The Urban Institute analyzed our proposal using its dynamic simulation model DYNASIM. The simulation results reported below are based on the conservative assumption that employees reduce their workplace retirement plan contributions to zero or by the amount of their START contributions, whichever change is smaller. Under the alternative assumption of no savings offset, the increases in income are larger, in particular for higher earners, than those shown below.
The Urban Institute’s analysis revealed the following:
- The proposal is fully funded by employee and employer contributions and by crediting the Social Security trust funds with the revenue from taxing START distributions. This last item more than offsets the cost of government contributions, thereby reducing Social Security’s 75-year actuarial deficit by about 12 percent, based on the Urban Institute’s modeling assumptions using data from the 2015 Social Security Trustees Report.
- STARTs would reduce poverty significantly for people ages 62 and over under current law’s scheduled benefits: from 7.4 percent to 7.0 percent in 2045 and from 5.6 percent to 5.0 percent in 2065. STARTs would reduce poverty by even more under the payable benefits scenario (i.e., benefits would be limited to Social Security tax revenue once the trust funds are exhausted in 2034): from 10.4 percent to 9.0 percent in 2045 and from 8.1 percent to 6.3 percent in 2065.
- STARTs would raise the net per-capita cash income the most for older Americans with the lowest lifetime earnings: by 10 percent, on average, and 15 percent at the median in 2065 compared to scheduled benefits under current law. In part, this result reflects lower- income households’ greater reliance on Social Security benefits, which in many cases is their only source of income.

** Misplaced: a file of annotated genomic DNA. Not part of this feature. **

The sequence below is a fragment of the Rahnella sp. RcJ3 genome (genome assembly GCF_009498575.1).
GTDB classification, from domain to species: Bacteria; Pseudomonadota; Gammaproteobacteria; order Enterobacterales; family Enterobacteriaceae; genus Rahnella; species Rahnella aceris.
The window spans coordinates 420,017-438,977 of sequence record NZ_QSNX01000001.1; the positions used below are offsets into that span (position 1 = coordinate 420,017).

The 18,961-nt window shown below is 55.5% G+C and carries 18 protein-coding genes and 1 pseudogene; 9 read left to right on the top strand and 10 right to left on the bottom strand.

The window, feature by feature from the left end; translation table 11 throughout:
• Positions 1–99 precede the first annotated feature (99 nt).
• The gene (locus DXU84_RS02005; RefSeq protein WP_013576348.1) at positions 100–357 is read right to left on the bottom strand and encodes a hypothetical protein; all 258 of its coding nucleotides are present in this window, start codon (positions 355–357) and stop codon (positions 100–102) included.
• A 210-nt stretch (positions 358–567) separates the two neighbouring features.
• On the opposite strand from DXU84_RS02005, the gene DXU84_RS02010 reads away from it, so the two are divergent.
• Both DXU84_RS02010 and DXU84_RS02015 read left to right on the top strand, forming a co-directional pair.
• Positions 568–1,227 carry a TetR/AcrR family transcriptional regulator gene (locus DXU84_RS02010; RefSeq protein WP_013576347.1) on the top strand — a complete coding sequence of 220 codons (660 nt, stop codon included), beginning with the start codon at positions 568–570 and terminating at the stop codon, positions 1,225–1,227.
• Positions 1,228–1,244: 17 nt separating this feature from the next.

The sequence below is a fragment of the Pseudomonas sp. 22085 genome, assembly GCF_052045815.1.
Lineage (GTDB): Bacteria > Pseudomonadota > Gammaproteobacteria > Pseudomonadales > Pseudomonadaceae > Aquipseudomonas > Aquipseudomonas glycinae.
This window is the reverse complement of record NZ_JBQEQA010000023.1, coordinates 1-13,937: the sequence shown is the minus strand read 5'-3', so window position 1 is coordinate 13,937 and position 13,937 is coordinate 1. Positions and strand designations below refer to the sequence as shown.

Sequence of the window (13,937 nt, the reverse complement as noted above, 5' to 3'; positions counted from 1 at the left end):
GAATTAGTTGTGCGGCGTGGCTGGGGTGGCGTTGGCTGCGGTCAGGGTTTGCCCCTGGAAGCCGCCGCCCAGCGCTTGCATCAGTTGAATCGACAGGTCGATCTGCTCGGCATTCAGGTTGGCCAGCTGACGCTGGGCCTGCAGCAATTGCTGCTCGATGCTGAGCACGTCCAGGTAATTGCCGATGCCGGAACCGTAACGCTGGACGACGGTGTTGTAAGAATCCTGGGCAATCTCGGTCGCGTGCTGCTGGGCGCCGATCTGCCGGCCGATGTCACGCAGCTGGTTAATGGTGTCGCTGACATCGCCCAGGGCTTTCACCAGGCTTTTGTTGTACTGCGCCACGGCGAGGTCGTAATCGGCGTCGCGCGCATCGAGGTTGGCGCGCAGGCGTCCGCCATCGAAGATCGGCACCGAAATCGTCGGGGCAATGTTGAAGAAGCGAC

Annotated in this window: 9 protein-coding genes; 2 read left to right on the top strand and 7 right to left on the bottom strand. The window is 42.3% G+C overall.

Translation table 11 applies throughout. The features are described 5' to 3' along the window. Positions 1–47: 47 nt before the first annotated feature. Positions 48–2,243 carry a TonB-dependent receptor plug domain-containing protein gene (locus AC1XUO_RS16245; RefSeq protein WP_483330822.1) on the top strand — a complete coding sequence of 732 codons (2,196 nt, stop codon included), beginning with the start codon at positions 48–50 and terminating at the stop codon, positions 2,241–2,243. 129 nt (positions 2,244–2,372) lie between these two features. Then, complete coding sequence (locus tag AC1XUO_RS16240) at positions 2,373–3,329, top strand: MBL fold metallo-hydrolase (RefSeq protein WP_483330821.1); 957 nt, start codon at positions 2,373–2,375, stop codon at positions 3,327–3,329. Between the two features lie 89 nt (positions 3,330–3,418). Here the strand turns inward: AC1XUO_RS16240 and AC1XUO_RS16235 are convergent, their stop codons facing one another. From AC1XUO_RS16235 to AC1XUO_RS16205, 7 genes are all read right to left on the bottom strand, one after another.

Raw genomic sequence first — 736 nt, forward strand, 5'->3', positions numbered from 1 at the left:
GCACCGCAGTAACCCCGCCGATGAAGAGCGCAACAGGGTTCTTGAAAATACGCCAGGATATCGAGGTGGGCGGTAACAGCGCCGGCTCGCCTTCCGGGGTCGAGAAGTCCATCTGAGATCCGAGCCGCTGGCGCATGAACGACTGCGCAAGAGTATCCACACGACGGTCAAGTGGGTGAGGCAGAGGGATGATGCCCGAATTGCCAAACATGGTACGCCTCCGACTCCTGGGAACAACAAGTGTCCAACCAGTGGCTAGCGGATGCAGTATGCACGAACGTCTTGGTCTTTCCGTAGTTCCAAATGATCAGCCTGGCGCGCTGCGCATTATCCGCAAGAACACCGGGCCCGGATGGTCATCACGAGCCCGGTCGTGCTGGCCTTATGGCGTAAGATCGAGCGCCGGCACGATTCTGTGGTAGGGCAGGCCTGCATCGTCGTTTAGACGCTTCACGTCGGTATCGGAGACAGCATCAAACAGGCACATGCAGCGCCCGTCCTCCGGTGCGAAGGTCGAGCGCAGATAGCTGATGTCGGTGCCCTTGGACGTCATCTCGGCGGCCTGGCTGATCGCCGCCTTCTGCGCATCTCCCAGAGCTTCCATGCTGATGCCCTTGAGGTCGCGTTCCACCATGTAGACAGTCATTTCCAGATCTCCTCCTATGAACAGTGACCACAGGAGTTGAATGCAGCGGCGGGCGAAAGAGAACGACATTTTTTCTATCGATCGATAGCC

- Among those ages 62 and older, START would raise income the most for the age groups 70–74 and 75–79: about 8 percent, on average, in 2065. The increases for those age groups represent the most accurate picture of the full potential of our proposal on economic security at older ages, given that individuals in those birth cohorts would have participated in START over their whole careers.
Supplemental Transition Accounts for Retirement would provide the necessary bridge to allow individuals to delay claiming Social Security benefits. And it would do so without limiting access to essential income at early retirement ages. The result would be higher monthly Social Security benefits and income—on average, about 5 percent to 7 percent overall and 10 percent for the lowest-income workers—that cannot be outlived or eroded by inflation.